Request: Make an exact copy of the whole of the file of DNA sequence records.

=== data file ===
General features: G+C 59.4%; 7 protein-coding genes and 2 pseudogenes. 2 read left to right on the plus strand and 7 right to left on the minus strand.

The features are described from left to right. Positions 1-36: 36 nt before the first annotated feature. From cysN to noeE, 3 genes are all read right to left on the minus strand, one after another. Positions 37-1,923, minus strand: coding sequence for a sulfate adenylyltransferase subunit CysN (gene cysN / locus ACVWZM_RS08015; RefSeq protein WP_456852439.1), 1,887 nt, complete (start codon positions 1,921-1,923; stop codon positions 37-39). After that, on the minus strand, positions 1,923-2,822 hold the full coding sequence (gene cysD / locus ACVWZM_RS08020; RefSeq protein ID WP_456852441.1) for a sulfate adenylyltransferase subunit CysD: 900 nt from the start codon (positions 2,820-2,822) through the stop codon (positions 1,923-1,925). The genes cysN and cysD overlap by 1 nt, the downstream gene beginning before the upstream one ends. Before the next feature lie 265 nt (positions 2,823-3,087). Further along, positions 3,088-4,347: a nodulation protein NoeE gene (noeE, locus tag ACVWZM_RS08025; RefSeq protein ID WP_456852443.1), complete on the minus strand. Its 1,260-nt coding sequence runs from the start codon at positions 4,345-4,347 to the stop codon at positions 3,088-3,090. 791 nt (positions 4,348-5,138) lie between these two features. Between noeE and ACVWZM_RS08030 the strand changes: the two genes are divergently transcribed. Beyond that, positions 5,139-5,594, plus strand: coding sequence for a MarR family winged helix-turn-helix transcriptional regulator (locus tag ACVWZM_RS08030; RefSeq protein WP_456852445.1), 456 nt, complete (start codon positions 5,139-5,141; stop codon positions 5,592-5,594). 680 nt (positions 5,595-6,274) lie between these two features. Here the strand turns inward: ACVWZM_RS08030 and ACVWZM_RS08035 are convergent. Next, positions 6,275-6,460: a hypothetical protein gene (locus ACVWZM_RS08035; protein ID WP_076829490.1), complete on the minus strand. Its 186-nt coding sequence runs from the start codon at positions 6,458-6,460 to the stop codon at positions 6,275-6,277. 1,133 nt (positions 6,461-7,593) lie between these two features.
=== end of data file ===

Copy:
General features: G+C 59.4%; 7 protein-coding genes and 2 pseudogenes. 2 read left to right on the plus strand and 7 right to left on the minus strand.

The features are described from left to right. Positions 1-36: 36 nt before the first annotated feature. From cysN to noeE, 3 genes are all read right to left on the minus strand, one after another. Positions 37-1,923, minus strand: coding sequence for a sulfate adenylyltransferase subunit CysN (gene cysN / locus ACVWZM_RS08015; RefSeq protein WP_456852439.1), 1,887 nt, complete (start codon positions 1,921-1,923; stop codon positions 37-39). After that, on the minus strand, positions 1,923-2,822 hold the full coding sequence (gene cysD / locus ACVWZM_RS08020; RefSeq protein ID WP_456852441.1) for a sulfate adenylyltransferase subunit CysD: 900 nt from the start codon (positions 2,820-2,822) through the stop codon (positions 1,923-1,925). The genes cysN and cysD overlap by 1 nt, the downstream gene beginning before the upstream one ends. Before the next feature lie 265 nt (positions 2,823-3,087). Further along, positions 3,088-4,347: a nodulation protein NoeE gene (noeE, locus tag ACVWZM_RS08025; RefSeq protein ID WP_456852443.1), complete on the minus strand. Its 1,260-nt coding sequence runs from the start codon at positions 4,345-4,347 to the stop codon at positions 3,088-3,090. 791 nt (positions 4,348-5,138) lie between these two features. Between noeE and ACVWZM_RS08030 the strand changes: the two genes are divergently transcribed. Beyond that, positions 5,139-5,594, plus strand: coding sequence for a MarR family winged helix-turn-helix transcriptional regulator (locus tag ACVWZM_RS08030; RefSeq protein WP_456852445.1), 456 nt, complete (start codon positions 5,139-5,141; stop codon positions 5,592-5,594). 680 nt (positions 5,595-6,274) lie between these two features. Here the strand turns inward: ACVWZM_RS08030 and ACVWZM_RS08035 are convergent. Next, positions 6,275-6,460: a hypothetical protein gene (locus ACVWZM_RS08035; protein ID WP_076829490.1), complete on the minus strand. Its 186-nt coding sequence runs from the start codon at positions 6,458-6,460 to the stop codon at positions 6,275-6,277. 1,133 nt (positions 6,461-7,593) lie between these two features.